New Zealand Labour Party leader visits Iraq

By Tom Peters
6 May 2016

At the invitation of New Zealand’s National Party government, opposition Labour Party leader Andrew Little joined Defence Minister Gerry Brownlee on a trip to Iraq last week.

Little and Brownlee visited approximately 100 New Zealand troops who have been training Iraqi forces at Camp Taji for the past year. They also met Iraq’s Defence Minister Khaled al-Obeidi and held talks with US and Australian military commanders.

Little’s visit underscored, once again, Labour’s support for the US-led war in Iraq and imperialist interventions across the Middle East. Under the pretext of a “war on terror” against Islamic State (ISIS), the US is seeking to cement its control over Iraq, while Syria has been turned into a hell on earth by civil war instigated by US-backed Islamist “rebels” to bring about regime change. The rise of ISIS has been fuelled by US interventions, from the 2003 invasion of Iraq to the 2011 NATO war in Libya and the proxy war in Syria. In Syria, the CIA and Washington’s allies—Turkey, Saudi Arabia, UAE and Qatar—have funded and armed ISIS and similar militias linked to Al Qaeda.

The Labour Party voted against sending New Zealand soldiers to Iraq last year, in deference to widespread anti-war sentiment. This opposition was revealed to be a fraud when Little, during a visit to Washington last December, declared he would be willing to send elite Special Air Service (SAS) forces to fight ISIS if the United Nations mandated the intervention. At the same time, Labour openly supported the bombing of Iraq and Syria by the US and its allies, merely expressing concern that this would not be enough without “troops on the ground.”

Following his visit to Camp Taji, Little said in a press statement on April 28 that “Labour opposed the deployment because the Iraqi Army’s track record was poor, even after years of training by American and other armies.” He did not, however, call for the New Zealand troops’ withdrawal.

Instead, Little strongly implied that the deployment should be extended. “[T]he needs Iraq has won’t be met in the two-year period the government set for the mission, and the government must now be open with the public about the demands being made of it and its plans,” he said.

In an interview with TV3’s “The Nation,” Little gushed that he “saw some great stuff happening in Camp Taji, great work that our folks are doing out there.” He described the two-year deployment as inadequate, saying “the American generals, the Iraqi minister of defence and his generals ... [and] the Australians who are there, they’re all saying this [mission] is long-term ... It’s not as easy as saying we’ve done some training, we’re out of here, because there will be a vacuum left.”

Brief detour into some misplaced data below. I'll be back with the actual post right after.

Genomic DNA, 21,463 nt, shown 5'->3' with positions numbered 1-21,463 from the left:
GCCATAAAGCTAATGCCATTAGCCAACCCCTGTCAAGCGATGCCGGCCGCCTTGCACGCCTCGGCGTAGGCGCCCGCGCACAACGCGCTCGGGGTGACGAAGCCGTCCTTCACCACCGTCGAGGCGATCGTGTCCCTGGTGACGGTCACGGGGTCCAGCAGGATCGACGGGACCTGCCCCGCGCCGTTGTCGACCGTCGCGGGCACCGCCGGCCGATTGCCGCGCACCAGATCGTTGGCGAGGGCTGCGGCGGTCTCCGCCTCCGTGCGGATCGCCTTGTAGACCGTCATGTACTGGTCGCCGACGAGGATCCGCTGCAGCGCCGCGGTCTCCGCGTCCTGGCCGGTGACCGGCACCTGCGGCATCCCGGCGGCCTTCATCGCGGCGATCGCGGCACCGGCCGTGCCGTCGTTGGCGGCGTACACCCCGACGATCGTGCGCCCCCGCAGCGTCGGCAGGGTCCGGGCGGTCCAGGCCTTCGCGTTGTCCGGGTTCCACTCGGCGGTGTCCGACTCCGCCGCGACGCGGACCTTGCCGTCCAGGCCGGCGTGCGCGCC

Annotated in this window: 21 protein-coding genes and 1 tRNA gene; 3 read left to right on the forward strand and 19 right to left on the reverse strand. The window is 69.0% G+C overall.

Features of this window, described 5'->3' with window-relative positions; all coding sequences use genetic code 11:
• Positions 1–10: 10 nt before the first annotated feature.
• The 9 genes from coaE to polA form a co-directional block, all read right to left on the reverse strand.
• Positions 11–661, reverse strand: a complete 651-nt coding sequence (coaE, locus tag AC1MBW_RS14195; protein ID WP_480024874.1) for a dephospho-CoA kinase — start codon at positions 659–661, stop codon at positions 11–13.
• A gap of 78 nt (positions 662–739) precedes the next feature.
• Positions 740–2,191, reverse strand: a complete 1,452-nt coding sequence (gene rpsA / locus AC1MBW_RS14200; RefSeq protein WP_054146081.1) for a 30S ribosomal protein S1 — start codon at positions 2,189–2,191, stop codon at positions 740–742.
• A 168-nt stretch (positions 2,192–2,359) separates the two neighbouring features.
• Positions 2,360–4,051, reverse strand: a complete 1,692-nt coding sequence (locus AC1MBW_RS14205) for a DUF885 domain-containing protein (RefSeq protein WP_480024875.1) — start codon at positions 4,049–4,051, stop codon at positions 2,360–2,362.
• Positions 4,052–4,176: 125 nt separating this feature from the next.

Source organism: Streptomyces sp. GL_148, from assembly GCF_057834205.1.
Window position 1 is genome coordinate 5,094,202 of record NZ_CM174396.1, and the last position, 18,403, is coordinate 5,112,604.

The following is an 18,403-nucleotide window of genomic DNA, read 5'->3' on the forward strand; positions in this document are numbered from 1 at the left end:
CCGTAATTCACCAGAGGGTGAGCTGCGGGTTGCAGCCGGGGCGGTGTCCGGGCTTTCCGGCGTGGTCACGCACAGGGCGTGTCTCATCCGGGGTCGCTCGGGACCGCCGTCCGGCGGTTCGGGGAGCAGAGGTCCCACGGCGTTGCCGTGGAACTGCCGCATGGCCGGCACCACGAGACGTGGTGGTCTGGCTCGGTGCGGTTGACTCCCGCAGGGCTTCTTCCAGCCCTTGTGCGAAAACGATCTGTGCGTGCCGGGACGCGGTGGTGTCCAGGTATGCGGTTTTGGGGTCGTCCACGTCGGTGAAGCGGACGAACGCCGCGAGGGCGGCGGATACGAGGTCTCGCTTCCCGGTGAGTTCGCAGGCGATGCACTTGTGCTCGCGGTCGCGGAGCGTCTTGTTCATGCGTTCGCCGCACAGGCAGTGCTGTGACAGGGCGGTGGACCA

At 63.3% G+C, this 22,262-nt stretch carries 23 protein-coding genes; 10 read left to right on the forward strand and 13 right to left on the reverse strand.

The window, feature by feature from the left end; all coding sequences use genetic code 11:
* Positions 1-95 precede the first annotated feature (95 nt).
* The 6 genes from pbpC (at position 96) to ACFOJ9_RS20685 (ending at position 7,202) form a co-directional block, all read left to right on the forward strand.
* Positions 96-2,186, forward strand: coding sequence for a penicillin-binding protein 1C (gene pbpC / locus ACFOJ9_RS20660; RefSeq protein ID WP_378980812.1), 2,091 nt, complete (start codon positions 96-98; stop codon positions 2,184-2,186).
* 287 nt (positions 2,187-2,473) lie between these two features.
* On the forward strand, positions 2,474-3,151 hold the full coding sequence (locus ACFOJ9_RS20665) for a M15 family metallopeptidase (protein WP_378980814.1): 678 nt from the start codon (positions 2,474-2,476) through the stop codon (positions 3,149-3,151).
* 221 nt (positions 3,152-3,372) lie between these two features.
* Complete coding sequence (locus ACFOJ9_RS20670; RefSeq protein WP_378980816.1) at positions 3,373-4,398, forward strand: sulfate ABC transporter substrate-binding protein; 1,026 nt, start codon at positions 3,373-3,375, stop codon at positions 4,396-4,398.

Little also declared that “the world has to push back on ISIS, certainly in Iraq. The next big challenge then will be Syria. Then you’ve got Libya, and you’ve got, you know, other parts of the Middle East.”

In short, Labour is positioning itself to the right of the government. It is pushing for a lengthier deployment in Iraq and New Zealand support for other US imperialist interventions.

Labour's supporters in the media, including the trade union funded Daily Blog, have mostly remained silent on Little's trip to Iraq and his pro-war statements. Pro-Labour columnist Chris Trotter complained that Little had "compromised" Labour's "principled foreign policy stance.” He called on Labour to demand the "withdrawal of all Westernforces—including our own—from the entire region.” Trotter has no principled opposition to the war, however. In July last year he called for a major Western military escalation to bring about the "utter destruction" of ISIS and the Syrian regime of Bashar al-Assad.

The Green Party, which voted against sending troops last year, made no comment on Little’s embrace of the deployment. The Maori nationalist Mana Party and its pseudo-left supporters—the International Socialist Organisation, Fightback and Socialist Aotearoa—also said nothing about Labour’s pro-war positions. These parties supported Labour’s 2014 election campaign. The pseudo-left groups lined up behind US imperialism in Syria by fraudulently presenting the US-backed “rebels” as the leaders of a revolution.

The government is apparently preparing to announce an extension to its military deployment in Iraq, following a request by Washington last year for a greater commitment. New Zealand Herald political columnist Claire Trevett suggested on April 30 that Little was invited to Iraq in order to ensure “bipartisan” support for such a decision. She noted that the government similarly sought Labour’s backing for legislation to expand state surveillance powers earlier this year, and arranged a meeting between Little and US national security chief James Clapper.

Labour, in fact, has played the leading role in strengthening the military and intelligence alliance with the US. The 1999-2008 Labour government, which was supported by the Greens, sent troops to Afghanistan and Iraq. Successive governments have overseen a major expansion in the spy agency, the Government Communications Security Bureau, which is part of the US-led Five Eyes alliance and spies on China on behalf of the US National Security Agency.

The entire political establishment supports New Zealand’s collaboration with Washington’s “pivot” to Asia, an aggressive strategy aimed at securing US domination over the Asia-Pacific region through the military encirclement of China. Along with the right-wing populist New Zealand First Party, Labour recently demanded a major increase in spending on the military, particularly the navy. The government already plans to spend $11 billion over the next decade on new military hardware, including frigates and air force planes, in order to prepare the country for future wars.

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